Reflect and Reframe

By Patti Waller | Jan. 02, 2019, 5:15 p.m. (ET)

Chillaxing at the pool during the off season

The turn of the calendar year brings about joy, chaos and gratitude. During this time, I ask my athletes to relax, recover and reflect. As soon as January 1 hits, I will be slammed with emails requesting guidance to get the holiday weight down, start training and schedule races. (That actually started in November with some of my over-achievers.)


To plan effectively for the coming race season, it’s important to look back at the previous one and ask yourself several key questions.

  1. Did your race performance improve?
  2. Did you suffer injury? What was the root issue, and are you still attentive to keeping things in check?
  3. How was your time management with regard to training, racing, work, family, etc.?
  4. Did you find a nutrition plan that works well with training and racing?
  5. Did you stay mentally in check with your goals and outcomes?

Being realistic and accepting of what happened during your season is important.  It’s part of personal growth in the sport. And as a reminder, while it’s good to test ourselves and set challenging goals, we are primarily in this for fun.


Season planning can move you in either of two directions. Your coming season could reinforce last season’s progress and accomplishments—or it could be a completely new vision. Remember the following points as you develop your plan:

  1. Select A, B, C races. Early-season racing is about getting your toe back in the water and the butt in the saddle.
  2. Get your physical and any needed lab work out of the way.
  3. Tune up the machine and assess your equipment needs. Throw out what is broken or worn out.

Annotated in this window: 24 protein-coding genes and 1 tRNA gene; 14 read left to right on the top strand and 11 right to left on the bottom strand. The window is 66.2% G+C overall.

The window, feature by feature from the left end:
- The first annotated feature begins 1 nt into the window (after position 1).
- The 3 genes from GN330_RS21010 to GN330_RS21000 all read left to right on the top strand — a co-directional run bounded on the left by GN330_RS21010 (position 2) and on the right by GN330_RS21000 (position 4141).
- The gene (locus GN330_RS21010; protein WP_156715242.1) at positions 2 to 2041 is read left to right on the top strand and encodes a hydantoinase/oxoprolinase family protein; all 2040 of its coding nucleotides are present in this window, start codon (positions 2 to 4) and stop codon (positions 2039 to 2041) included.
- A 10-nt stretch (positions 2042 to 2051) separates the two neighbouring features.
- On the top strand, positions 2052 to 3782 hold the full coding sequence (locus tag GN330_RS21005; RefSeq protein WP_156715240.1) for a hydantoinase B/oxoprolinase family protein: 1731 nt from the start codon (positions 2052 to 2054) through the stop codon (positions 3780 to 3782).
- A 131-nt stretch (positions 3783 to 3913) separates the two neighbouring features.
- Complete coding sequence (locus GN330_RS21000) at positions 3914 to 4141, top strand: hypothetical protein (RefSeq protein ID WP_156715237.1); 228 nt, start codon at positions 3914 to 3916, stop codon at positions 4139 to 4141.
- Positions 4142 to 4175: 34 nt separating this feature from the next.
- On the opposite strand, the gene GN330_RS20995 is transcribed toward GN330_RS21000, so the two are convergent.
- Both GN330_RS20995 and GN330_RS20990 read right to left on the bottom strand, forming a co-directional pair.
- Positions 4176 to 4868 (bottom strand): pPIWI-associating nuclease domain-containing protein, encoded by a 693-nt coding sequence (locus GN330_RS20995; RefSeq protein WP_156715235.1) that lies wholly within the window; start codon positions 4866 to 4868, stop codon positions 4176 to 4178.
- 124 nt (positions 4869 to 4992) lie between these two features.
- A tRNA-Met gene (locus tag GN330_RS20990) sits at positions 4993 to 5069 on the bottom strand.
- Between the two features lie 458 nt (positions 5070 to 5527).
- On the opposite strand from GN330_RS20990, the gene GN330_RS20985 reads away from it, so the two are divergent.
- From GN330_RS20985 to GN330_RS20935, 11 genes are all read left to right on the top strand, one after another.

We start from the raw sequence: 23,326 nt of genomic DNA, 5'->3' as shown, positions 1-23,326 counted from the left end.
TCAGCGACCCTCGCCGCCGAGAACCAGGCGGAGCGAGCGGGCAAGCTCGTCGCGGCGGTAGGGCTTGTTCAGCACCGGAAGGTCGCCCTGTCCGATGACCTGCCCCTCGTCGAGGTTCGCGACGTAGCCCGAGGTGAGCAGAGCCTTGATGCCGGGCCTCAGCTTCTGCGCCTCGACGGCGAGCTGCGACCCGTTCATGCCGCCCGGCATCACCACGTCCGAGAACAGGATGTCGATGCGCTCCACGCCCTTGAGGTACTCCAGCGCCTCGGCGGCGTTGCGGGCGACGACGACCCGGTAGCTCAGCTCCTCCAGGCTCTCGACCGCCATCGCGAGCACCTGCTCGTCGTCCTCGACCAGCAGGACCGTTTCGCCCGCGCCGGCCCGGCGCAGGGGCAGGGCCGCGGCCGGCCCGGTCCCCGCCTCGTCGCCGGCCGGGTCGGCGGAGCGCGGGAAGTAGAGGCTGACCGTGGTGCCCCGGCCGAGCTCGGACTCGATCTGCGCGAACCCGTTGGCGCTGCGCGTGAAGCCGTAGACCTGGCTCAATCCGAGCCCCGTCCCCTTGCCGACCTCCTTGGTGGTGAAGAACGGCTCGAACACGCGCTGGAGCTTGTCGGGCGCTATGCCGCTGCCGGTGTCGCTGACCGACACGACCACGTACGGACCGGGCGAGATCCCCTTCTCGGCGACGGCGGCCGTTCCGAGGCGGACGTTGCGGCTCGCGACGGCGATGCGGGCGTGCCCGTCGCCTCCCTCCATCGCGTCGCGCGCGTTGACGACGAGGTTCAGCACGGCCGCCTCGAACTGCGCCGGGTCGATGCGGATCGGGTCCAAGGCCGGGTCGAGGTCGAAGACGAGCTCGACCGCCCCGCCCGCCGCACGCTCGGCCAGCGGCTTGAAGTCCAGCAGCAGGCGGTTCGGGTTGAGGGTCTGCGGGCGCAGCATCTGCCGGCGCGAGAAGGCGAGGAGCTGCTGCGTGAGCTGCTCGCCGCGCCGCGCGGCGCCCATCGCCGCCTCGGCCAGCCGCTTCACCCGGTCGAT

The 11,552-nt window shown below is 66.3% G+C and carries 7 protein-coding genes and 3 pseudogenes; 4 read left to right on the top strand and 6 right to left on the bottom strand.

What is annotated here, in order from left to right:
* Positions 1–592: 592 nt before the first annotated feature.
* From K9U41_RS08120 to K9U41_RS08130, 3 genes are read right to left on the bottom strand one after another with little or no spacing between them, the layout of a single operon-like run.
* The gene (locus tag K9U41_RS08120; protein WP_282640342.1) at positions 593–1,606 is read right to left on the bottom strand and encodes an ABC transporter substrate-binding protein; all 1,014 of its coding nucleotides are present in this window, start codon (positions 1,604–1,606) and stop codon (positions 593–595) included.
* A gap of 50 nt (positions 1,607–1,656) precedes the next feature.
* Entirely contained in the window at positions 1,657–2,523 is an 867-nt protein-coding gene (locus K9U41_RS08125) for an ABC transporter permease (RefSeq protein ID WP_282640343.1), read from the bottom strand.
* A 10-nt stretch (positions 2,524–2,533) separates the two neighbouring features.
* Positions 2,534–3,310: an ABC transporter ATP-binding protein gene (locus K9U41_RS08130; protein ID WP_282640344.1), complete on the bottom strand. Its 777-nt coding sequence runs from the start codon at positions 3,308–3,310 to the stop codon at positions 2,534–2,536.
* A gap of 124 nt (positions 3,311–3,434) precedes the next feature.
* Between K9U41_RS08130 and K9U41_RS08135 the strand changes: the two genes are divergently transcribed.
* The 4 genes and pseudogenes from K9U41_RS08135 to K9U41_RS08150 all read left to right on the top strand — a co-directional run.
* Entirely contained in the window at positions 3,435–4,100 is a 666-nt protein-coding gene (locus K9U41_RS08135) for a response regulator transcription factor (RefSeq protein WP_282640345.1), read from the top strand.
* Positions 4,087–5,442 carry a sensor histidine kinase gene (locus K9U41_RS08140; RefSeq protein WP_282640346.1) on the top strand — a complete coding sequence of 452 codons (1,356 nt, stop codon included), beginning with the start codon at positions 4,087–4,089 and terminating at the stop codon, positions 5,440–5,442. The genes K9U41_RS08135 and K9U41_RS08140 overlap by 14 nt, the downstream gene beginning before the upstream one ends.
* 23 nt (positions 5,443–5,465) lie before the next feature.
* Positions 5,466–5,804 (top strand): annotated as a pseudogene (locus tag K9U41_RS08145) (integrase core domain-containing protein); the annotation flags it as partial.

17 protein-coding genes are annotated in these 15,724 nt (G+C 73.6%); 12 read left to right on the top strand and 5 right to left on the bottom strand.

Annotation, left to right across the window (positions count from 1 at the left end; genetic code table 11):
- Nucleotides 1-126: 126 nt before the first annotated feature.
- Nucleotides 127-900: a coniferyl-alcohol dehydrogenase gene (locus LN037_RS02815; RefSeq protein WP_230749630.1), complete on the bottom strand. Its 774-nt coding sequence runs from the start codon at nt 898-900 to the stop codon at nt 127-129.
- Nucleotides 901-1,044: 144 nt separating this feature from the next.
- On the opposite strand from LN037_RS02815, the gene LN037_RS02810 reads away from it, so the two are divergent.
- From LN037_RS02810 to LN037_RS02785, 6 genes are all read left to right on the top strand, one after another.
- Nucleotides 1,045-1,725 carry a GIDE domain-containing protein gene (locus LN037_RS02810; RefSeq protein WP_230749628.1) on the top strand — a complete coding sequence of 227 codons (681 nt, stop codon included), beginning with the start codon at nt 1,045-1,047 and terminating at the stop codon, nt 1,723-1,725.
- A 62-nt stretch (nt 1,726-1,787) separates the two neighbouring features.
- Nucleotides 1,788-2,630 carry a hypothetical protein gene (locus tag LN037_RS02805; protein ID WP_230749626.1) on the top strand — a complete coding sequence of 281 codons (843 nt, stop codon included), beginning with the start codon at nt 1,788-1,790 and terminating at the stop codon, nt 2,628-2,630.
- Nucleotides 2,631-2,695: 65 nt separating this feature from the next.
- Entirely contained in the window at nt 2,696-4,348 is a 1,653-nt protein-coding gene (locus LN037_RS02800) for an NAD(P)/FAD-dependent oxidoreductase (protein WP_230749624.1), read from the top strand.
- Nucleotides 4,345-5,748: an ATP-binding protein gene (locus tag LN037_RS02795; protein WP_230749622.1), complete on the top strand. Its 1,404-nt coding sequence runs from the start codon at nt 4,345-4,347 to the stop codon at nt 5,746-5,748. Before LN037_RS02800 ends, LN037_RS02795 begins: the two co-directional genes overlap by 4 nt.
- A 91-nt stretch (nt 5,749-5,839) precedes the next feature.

4. Stay on top of strength training – this is a topic all its own, but it is critical to longevity in life and sport.
  5. Set realistic PR goals – KISS (Keep It Simple, Superstar)
  6. Talk with a coach. Using cookie-cutter internet plans will not offer you the BEST training for your needs and goals.
  7. Spend time early on focusing on your weakest link. For most it is swimming, but not always.
  8. Keep a journal of your training/racing season. This is an exceptional tool for building a better focus when things feel off course.
  9. Train with a purpose. Junk mileage is like junk food—a waste.
  10. Be kind to yourself. Recovery is a component of training. A day or two off can be the difference between injury and finish-line victory.

Having a clear vision will help you achieve productive training sessions. Race day will always be a moment of challenges and triumphs. You are the person who inspires, who continues to learn, and who succeeds every day just by giving it your best. Cheers to all for a great new year!

Coach Patti Waller is a certified USAT Triathlon Coach, Certified Clinical Exercise Specialist, and Health Coach. She has worked in the fitness industry for 20 years, and has been coaching endurance athletes since 2006. Patti still actively competes in triathlon and marathon events. Her athletes follow the creed Training With A Purpose, so that every effort is a benchmark towards improvement. She can be reached at

The views expressed in this article are the opinion of the author and not necessarily the practices of USA Triathlon. Before starting any new diet or exercise program, you should check with your physician and/or coach.